|Badgering Hugh Johnson Photo by John Lenart, Thanks Again, John!|
Inviting the HoseMaster of Wine™ to speak at the opening night’s gathering was intended, I was informed, to send the message that wine writers shouldn’t take themselves too seriously. This is a little like telling the Miss America contestants not to worry about their hair. They just can’t help it. I spoke for my twenty minutes, and for the rest of the Napa Valley Professional Wine Writers Symposium at Meadowood (just the damned title smells of taking yourself too seriously) I was free to attend any or all of the seminars and speeches. I went to almost all of them. It was a very interesting couple of days, but not at all what I expected.
I didn’t take any notes. I’m not a journalist, I’m a self-styled satirist with a wine blog. Many of the symposium fellows were wildly taking notes on their laptops, while I just tried to pay attention to what was being said, and the manner in which it was being said. In truth, I was the proverbial fish out of water, the black sheep of the wine writing family, the pubic hair on Supreme Court Justice Clarence Thomas’ can of Coke. No one knows what I was doing there, but most felt a certain level of disgust.
I didn’t take any notes, but neither, apparently, did Guy Woodward, former editor of Decanter magazine. In a column for Harper’s UK found here, Woodward writes, “By contrast, Johnson’s fellow keynote speaker at the symposium was American novelist Jay McInerney, who observed there at two types of wine writers: writers who had decided to write about wine and wine buffs who had decided they could write.”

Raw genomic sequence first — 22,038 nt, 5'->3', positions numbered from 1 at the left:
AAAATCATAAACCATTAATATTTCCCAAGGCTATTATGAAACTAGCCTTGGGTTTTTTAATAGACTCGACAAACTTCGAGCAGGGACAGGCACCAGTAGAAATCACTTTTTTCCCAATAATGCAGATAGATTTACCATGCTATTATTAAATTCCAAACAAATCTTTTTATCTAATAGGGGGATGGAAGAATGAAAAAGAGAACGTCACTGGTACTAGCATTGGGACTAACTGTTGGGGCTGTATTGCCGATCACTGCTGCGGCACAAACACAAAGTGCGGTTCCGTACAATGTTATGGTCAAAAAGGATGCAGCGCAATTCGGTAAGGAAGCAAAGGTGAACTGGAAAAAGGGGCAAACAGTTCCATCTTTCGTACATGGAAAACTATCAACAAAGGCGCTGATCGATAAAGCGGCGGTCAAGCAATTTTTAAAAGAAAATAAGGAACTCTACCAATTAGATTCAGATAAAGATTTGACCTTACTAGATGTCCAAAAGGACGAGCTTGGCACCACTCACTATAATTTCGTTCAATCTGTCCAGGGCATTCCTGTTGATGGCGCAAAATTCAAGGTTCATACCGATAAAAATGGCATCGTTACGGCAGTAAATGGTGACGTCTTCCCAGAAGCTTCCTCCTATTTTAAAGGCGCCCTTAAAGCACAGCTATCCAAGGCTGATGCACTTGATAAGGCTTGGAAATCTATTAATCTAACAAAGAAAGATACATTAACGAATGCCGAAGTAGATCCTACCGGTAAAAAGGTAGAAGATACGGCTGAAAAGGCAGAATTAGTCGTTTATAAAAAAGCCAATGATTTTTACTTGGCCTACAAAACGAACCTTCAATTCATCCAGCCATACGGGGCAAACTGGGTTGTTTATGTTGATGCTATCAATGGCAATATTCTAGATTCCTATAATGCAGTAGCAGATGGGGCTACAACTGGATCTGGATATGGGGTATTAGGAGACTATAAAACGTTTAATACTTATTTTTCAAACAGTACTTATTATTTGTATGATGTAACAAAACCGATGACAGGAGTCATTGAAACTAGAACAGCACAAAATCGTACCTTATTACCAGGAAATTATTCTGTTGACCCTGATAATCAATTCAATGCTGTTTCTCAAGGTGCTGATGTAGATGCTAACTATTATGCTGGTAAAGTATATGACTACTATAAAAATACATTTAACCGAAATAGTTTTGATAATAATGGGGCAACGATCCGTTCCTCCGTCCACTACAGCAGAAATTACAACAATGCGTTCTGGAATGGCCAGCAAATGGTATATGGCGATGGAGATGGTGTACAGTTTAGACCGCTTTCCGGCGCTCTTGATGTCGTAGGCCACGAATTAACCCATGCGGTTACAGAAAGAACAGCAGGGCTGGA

That McInerney is pretty smart. Unfortunately, that was my observation at my fireside chat, not McInerney’s in his keynote address. Lovely to see one of the faculty observing only the highest standards of wine journalism. I believe Woodward also attributed the aphorism, “Wine is proof that God loves us and wants us to be happy” to Henny Youngman. But, I guess, I make shit up all the time, so I have it coming.
For some strange reason, I thought that the symposium would be more about the craft of writing. In hindsight, I can see how that was silly on my part. What the symposium was about was networking, and pitching. As they say in baseball, you can never have enough pitching. There was some talk about the actual craft of writing, but not much. The advice I heard over and over and over again was for wine writers to “find the story.” Once you “find the story” it’s easy from there. Now this might be sage advice to someone in the sixth grade, but it’s hardly insightful to a working wine journalist. It’s the oldest advice in writing. “Find the story.”